One of my all time favourite tea time treats is a big slice of carrot cake, maybe with a pot of English breakfast from Map Cafe, or even (guilty secret alert) a mini loaf grab-and-go from Pret. Well, they are ridiculously moist.
The use of carrots in puddings dates back to medieval times when sweeteners were rare, growing in popularity here during WWII. Carrots have more sugar than any other vegetable, apart from the aptly named sugar beet.
I have tried many different recipes, and this one is by far my favourite. Not only do these cakes combine juicy fruit with tangy frosting, they look so cute. Plus they’re easier to store without having to cut and fiddle about.
This is a recipe adapted from different sources, including the BBC Good Food website (my online cooking bible) and many a cookbook strewn around my apartment. You can substitute half the self raising flour for wholemeal to give a slightly heavier cake, but I prefer a lighter mix, especially with all the textures involved.
FOR THE CAKE
zest and juice of 1 orange
150ml sunflower oil
2 free range eggs
140g soft light brown sugar
170g self-raising flour
1 tsp ground cinnamon
1 tsp ground nutmeg
1 tsp bicarbonate of soda
140g carrots , coarsely grated
50g chopped walnuts
FOR THE ICING
200g soft cheese
50g softened butter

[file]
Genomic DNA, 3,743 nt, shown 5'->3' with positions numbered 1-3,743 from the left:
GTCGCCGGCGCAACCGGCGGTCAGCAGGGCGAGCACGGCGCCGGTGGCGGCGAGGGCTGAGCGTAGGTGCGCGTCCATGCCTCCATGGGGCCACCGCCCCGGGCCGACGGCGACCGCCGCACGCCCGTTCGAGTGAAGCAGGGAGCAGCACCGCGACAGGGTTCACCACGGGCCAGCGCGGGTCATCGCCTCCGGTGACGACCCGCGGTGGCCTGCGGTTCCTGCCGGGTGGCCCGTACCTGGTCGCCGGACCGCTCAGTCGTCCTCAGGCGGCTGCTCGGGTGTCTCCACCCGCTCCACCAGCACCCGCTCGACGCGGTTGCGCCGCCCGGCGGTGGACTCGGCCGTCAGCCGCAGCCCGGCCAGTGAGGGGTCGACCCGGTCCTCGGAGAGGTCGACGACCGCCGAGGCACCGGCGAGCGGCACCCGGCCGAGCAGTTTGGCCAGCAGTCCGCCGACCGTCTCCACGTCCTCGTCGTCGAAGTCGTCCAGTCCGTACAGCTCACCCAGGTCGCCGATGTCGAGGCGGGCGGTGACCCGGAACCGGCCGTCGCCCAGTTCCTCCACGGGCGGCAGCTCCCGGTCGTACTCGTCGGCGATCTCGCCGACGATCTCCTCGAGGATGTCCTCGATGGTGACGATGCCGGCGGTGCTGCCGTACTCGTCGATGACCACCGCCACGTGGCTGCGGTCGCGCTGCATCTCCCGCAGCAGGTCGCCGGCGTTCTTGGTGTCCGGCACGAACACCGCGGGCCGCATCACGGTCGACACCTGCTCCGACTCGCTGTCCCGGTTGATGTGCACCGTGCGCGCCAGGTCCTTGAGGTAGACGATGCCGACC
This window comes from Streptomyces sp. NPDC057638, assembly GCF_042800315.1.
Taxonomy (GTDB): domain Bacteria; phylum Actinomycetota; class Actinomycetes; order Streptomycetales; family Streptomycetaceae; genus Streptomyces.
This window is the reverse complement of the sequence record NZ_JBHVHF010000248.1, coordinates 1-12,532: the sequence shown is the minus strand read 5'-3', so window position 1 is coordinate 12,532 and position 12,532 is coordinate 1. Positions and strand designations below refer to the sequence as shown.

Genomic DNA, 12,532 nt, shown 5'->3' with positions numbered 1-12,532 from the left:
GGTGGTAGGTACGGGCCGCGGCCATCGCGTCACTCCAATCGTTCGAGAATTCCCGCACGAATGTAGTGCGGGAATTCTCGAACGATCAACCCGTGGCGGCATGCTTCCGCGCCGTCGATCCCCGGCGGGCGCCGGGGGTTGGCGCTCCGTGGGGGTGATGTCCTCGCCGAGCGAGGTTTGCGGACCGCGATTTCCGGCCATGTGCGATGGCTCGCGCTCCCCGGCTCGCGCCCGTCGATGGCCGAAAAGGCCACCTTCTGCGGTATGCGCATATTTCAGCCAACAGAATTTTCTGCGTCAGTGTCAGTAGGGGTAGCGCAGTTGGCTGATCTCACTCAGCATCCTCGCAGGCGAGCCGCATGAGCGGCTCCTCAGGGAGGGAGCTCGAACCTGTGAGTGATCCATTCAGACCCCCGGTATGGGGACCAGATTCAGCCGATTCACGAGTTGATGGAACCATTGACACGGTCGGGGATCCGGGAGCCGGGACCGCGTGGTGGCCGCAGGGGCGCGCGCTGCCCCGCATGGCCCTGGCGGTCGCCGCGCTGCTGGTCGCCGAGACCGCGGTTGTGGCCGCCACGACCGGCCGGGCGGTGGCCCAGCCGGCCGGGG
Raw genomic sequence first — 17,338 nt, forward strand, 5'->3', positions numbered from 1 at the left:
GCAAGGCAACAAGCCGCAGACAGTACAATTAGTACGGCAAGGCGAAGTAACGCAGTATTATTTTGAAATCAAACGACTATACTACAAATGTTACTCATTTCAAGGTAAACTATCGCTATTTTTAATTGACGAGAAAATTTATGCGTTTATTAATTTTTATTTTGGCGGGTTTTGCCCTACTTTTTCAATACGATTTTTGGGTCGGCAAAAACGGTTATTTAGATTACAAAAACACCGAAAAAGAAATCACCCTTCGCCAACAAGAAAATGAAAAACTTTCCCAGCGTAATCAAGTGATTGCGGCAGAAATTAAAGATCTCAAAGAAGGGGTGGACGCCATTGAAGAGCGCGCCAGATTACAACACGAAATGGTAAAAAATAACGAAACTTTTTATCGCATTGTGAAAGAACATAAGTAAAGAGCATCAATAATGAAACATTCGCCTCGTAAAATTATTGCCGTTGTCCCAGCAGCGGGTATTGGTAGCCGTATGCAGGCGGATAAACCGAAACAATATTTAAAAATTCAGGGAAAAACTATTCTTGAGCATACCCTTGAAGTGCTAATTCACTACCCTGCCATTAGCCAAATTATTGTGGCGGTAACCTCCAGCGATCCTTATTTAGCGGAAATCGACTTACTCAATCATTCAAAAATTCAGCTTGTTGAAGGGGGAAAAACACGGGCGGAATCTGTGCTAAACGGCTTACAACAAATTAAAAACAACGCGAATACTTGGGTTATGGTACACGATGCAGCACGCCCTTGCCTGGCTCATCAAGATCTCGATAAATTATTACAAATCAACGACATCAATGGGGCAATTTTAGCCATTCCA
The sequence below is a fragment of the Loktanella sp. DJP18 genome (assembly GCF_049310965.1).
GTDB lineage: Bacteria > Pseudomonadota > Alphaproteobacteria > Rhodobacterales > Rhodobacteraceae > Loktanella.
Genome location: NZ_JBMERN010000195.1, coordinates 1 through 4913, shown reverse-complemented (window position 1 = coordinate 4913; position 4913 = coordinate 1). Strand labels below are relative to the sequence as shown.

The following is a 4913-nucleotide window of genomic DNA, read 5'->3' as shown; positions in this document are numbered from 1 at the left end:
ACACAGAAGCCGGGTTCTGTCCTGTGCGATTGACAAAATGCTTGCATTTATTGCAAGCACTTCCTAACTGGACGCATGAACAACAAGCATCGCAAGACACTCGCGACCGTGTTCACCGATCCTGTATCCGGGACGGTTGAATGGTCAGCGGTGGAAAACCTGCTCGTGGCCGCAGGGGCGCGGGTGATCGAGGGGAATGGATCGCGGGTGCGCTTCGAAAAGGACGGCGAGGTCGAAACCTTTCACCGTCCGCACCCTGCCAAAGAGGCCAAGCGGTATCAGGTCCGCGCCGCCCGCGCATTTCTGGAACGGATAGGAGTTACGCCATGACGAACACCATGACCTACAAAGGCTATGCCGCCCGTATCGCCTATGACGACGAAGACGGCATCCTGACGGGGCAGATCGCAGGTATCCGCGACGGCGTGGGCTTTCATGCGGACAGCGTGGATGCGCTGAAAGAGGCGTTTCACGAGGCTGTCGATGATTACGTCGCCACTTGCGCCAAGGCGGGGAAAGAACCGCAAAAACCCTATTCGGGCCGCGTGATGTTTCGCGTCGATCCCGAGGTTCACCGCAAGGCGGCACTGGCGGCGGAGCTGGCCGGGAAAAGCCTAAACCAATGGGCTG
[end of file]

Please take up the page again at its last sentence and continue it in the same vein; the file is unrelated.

85g sifted icing sugar
pinch ground cinnamon
This recipe is enough for either one (greased or lined) loaf tin or 12 mini loaf cases. Pre heat the oven to 180oc / 160oc fan / gas 4
1) Pop the sultanas, orange zest and juice into a microwave bowl and microwave on medium for 1-2 minutes (alternatively you can soak the ingredients together overnight)
2) Mix together the flour, sugar, flour, cinnamon, nutmeg and bicarbonate of soda into a large bowl.
3) Whisk together the oil and eggs, add the orange mix, grated carrot and walnuts. Add the this to the dry ingredients and mix thoroughly with a wooden spoon.
4) Tip the mix into your loaf tin or decide between your mini loaf cases. Bake on the middle shelf of the oven for 40/60 minutes (until a cake skewer comes out clean) allow the cakes to cool completely before icing.
5) To make the icing, simply beat together the butter, icing sugar, cream cheese and cinnamon (make sure the butter is soft enough to avoid unsightly lumps), spread evenly over the cakes and serve.
I make my cakes the day before to allow the flavour to develop. Ice them before to allow the icing to set.
I sprinkled a little cinnamon on the tops of mine, but you can leave them plain or decorate with chopped nuts, candied orange peel or even fondant icing carrots.
Words & Pics: Czaralee Anderson